Life After Politics
How is life different after politics?
I used to get a haircut every two weeks because I was so often on camera, which exaggerated the slightest curl. Now I get one every five or six weeks. One of the percs of not being in office.
Have you had to bite your tongue to avoid criticizing your successors, Robert Ehrlich and Martin O’Malley?
I get along with — more than get along with, we’re friends — Gov. O’Malley, but I’m always very sensitive because of my experience. There’s nothing worse as the incumbent than to have a former governor say I’d do it that way.
I told Martin from the beginning that I had two disagreements, on the Intercounty Connector and on gambling, but I said those are your decisions and I would not be involved.
But on Smart Growth, you agree.
That’s one of the reasons I applaud the governor. He has not backed down despite not having the money we did in my time, from 1995 to 2003. He’s moved forward on Smart Growth, and we have a fairly strong policy in Plan Maryland. He’s protected the Bay and groundwater, he’s supported expansion of subway lines around Baltimore and Washington. That shows not only that he gets things done; it shows leadership.
Was Smart Growth your bright idea?
We coined the term.
I saw we couldn’t afford the waste of sprawling infrastructure because we were going to lose it all: the Bay, open space, our wonderful horse farms and agriculture. We worked for two years, talking to everyone who would listen about how resource sustainability makes good economic sense as well as good environmental sense. People said Glendening reminds me of the Biblical saying because wherever two or more gather, he’ll talk.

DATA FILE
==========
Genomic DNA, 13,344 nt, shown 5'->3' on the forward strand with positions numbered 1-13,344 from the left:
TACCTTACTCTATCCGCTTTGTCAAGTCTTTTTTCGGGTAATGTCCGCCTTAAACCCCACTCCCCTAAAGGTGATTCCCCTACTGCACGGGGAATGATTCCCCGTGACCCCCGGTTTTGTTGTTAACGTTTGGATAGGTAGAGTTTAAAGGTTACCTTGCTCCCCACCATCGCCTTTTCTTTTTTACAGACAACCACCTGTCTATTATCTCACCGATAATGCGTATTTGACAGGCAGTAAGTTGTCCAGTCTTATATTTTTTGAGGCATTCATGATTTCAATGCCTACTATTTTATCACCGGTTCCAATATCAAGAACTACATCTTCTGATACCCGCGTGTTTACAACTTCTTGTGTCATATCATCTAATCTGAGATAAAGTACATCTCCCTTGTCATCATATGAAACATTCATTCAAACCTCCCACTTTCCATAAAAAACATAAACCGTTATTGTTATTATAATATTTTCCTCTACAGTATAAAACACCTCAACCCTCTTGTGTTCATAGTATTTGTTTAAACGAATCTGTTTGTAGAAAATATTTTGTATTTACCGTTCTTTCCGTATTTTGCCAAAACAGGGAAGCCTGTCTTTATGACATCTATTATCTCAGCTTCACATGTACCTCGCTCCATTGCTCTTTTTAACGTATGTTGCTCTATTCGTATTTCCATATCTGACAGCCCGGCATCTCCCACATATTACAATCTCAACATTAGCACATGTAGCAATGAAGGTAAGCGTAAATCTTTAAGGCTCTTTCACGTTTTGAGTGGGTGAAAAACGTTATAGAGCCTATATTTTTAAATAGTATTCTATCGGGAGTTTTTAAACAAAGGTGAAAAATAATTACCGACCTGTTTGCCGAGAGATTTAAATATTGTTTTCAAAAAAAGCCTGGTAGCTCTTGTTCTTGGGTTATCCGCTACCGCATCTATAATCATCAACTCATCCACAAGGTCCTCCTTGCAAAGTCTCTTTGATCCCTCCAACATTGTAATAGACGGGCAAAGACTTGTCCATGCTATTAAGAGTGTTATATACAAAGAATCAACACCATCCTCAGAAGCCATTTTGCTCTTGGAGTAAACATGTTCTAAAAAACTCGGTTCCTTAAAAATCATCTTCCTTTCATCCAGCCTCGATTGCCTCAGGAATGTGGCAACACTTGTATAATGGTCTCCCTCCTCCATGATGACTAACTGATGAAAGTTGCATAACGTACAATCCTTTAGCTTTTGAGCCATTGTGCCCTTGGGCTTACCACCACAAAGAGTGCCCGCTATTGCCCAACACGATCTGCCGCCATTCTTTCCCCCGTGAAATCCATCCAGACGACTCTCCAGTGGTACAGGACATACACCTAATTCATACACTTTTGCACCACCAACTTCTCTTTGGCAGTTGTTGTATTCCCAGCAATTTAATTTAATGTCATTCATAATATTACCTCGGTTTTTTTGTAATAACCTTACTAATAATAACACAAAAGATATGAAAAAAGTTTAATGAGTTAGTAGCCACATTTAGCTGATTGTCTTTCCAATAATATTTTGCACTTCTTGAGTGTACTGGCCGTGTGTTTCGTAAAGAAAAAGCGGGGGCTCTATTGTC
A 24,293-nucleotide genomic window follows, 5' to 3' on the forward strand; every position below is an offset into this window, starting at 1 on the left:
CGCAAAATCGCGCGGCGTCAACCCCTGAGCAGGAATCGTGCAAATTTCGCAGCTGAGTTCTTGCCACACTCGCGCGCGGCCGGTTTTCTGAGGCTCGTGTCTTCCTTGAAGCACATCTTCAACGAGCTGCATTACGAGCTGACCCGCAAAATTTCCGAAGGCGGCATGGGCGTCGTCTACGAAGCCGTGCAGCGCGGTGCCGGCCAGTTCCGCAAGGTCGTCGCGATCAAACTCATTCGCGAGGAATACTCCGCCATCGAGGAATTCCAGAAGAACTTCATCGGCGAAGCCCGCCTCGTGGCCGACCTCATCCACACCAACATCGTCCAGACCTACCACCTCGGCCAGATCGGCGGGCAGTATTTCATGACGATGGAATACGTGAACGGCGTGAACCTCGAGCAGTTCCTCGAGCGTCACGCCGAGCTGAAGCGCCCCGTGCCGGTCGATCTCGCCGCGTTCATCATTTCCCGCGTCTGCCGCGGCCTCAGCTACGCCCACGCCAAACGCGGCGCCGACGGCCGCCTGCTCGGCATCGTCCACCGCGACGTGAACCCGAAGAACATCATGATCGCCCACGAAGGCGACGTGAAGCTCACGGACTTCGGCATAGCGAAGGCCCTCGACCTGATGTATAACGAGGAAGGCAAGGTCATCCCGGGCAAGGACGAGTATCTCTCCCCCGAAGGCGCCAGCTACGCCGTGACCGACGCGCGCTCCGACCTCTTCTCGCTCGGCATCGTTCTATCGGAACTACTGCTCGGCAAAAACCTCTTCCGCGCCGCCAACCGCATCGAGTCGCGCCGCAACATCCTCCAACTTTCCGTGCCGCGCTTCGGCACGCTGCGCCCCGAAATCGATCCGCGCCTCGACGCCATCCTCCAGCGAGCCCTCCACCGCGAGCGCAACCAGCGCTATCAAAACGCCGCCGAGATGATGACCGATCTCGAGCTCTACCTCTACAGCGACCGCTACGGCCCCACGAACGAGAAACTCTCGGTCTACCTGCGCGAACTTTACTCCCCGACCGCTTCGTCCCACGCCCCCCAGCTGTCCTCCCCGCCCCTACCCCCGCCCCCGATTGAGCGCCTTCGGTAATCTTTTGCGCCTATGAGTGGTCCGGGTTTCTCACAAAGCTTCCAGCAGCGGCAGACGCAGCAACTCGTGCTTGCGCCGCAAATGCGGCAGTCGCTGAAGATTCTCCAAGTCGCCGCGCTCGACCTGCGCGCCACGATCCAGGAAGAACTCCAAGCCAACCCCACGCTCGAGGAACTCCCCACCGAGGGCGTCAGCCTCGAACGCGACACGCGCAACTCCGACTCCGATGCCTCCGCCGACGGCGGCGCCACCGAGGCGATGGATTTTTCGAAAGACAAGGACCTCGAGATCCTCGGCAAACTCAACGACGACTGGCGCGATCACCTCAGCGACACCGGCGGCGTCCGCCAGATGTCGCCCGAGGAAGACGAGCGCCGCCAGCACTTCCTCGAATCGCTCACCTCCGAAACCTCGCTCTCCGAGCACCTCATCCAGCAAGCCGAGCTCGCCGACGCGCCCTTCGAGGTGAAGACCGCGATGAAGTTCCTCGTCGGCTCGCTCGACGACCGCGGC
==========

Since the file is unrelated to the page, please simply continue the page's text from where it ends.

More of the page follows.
We were talking about Smart Growth, but then, we didn’t know that’s what it was. When it was time to introduce our package of bills — 19 of them — to the legislature, I said we need a name for the whole package.
We sat around talking about it. When Grow Smart came up, I said what about Smart Growth? Look where that puts your opponents.
So it’s your legacy?
Yes, and not only in Maryland. To my pleasant surprise, it’s become a national, even an international movement. Back when we started, I had no idea it would catch on. Now about a quarter of the states have strong Smart Growth policies and another fourth have elements of Smart Growth. Now if you Google Smart Growth, you’ll find hundreds of thousands of mentions every month. It’s amazing to me.
Smart Growth is also your livelihood.
When I left government after 31 years, I had alternatives — teaching, working with business groups. But I thought I would like to continue environmental work. Now I work with Smart Growth America, a nonprofit foundation funded by other foundations and by the EPA.
As a two-term governor, you know something about states. Do you still get to use that experience?
I’m president of our Governors’ Institute on Community Design that works with governors about Smart Growth issues: place-making, sustainable transit development, complete streets with sidewalks broad enough for two couples to walk side by side and go from one point to another — not like Forest Drive [in Annapolis] out there where the new sidewalks don’t go anywhere.
We bring the best experts, meet with governors and their cabinets for a day and a half in an intense process of explaining alternatives, things working in other states, so they start to decide which they like. Then we send a detailed report.
Does it work? Do they listen?
In New Mexico, we worked with Gov. [Bill] Richardson on building the Rail Running, the computer rail line linking Santa Fe to Albuquerque.
In Arizona, we worked with Gov. [Janet] Napolitano on a water management law that limited building and drilling in the desert without getting people angry.
We’ve worked with Maryland, Virginia, Delaware.
I also travel around the world on these issues.
So you still get around?
Australia, Turkey, China, Canada.